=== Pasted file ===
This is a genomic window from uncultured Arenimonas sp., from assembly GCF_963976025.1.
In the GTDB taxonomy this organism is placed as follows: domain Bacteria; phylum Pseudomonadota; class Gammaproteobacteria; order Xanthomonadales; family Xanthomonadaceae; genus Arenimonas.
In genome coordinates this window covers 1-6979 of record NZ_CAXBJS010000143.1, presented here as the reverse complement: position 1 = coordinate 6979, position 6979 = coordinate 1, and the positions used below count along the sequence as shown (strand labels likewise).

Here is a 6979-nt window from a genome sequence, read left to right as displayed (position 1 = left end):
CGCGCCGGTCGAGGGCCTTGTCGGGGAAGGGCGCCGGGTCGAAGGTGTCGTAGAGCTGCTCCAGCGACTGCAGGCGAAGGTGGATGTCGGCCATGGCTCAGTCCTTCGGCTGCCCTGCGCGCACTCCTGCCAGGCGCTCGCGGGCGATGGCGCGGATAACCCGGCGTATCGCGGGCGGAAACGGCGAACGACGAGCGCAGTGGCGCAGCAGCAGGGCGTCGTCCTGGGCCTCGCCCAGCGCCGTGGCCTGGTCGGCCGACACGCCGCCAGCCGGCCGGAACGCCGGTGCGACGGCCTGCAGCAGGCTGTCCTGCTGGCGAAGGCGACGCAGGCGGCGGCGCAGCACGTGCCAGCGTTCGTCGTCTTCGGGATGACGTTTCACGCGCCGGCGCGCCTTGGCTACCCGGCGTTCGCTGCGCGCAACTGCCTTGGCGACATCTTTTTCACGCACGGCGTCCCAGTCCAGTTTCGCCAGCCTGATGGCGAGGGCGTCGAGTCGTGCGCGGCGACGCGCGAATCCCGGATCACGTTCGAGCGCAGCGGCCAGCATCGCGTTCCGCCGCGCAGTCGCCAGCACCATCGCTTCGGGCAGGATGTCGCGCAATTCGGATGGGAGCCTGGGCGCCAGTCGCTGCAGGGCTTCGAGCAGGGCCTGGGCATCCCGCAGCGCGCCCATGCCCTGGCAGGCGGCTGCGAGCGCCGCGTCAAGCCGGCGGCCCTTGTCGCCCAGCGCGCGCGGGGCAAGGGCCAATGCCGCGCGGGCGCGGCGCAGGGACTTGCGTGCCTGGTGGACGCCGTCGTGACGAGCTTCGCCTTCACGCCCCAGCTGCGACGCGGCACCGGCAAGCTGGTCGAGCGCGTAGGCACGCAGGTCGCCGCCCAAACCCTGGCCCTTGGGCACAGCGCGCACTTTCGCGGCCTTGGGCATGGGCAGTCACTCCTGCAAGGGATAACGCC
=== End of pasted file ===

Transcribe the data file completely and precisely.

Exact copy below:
This is a genomic window from uncultured Arenimonas sp., from assembly GCF_963976025.1.
In the GTDB taxonomy this organism is placed as follows: domain Bacteria; phylum Pseudomonadota; class Gammaproteobacteria; order Xanthomonadales; family Xanthomonadaceae; genus Arenimonas.
In genome coordinates this window covers 1-6979 of record NZ_CAXBJS010000143.1, presented here as the reverse complement: position 1 = coordinate 6979, position 6979 = coordinate 1, and the positions used below count along the sequence as shown (strand labels likewise).

Here is a 6979-nt window from a genome sequence, read left to right as displayed (position 1 = left end):
CGCGCCGGTCGAGGGCCTTGTCGGGGAAGGGCGCCGGGTCGAAGGTGTCGTAGAGCTGCTCCAGCGACTGCAGGCGAAGGTGGATGTCGGCCATGGCTCAGTCCTTCGGCTGCCCTGCGCGCACTCCTGCCAGGCGCTCGCGGGCGATGGCGCGGATAACCCGGCGTATCGCGGGCGGAAACGGCGAACGACGAGCGCAGTGGCGCAGCAGCAGGGCGTCGTCCTGGGCCTCGCCCAGCGCCGTGGCCTGGTCGGCCGACACGCCGCCAGCCGGCCGGAACGCCGGTGCGACGGCCTGCAGCAGGCTGTCCTGCTGGCGAAGGCGACGCAGGCGGCGGCGCAGCACGTGCCAGCGTTCGTCGTCTTCGGGATGACGTTTCACGCGCCGGCGCGCCTTGGCTACCCGGCGTTCGCTGCGCGCAACTGCCTTGGCGACATCTTTTTCACGCACGGCGTCCCAGTCCAGTTTCGCCAGCCTGATGGCGAGGGCGTCGAGTCGTGCGCGGCGACGCGCGAATCCCGGATCACGTTCGAGCGCAGCGGCCAGCATCGCGTTCCGCCGCGCAGTCGCCAGCACCATCGCTTCGGGCAGGATGTCGCGCAATTCGGATGGGAGCCTGGGCGCCAGTCGCTGCAGGGCTTCGAGCAGGGCCTGGGCATCCCGCAGCGCGCCCATGCCCTGGCAGGCGGCTGCGAGCGCCGCGTCAAGCCGGCGGCCCTTGTCGCCCAGCGCGCGCGGGGCAAGGGCCAATGCCGCGCGGGCGCGGCGCAGGGACTTGCGTGCCTGGTGGACGCCGTCGTGACGAGCTTCGCCTTCACGCCCCAGCTGCGACGCGGCACCGGCAAGCTGGTCGAGCGCGTAGGCACGCAGGTCGCCGCCCAAACCCTGGCCCTTGGGCACAGCGCGCACTTTCGCGGCCTTGGGCATGGGCAGTCACTCCTGCAAGGGATAACGCC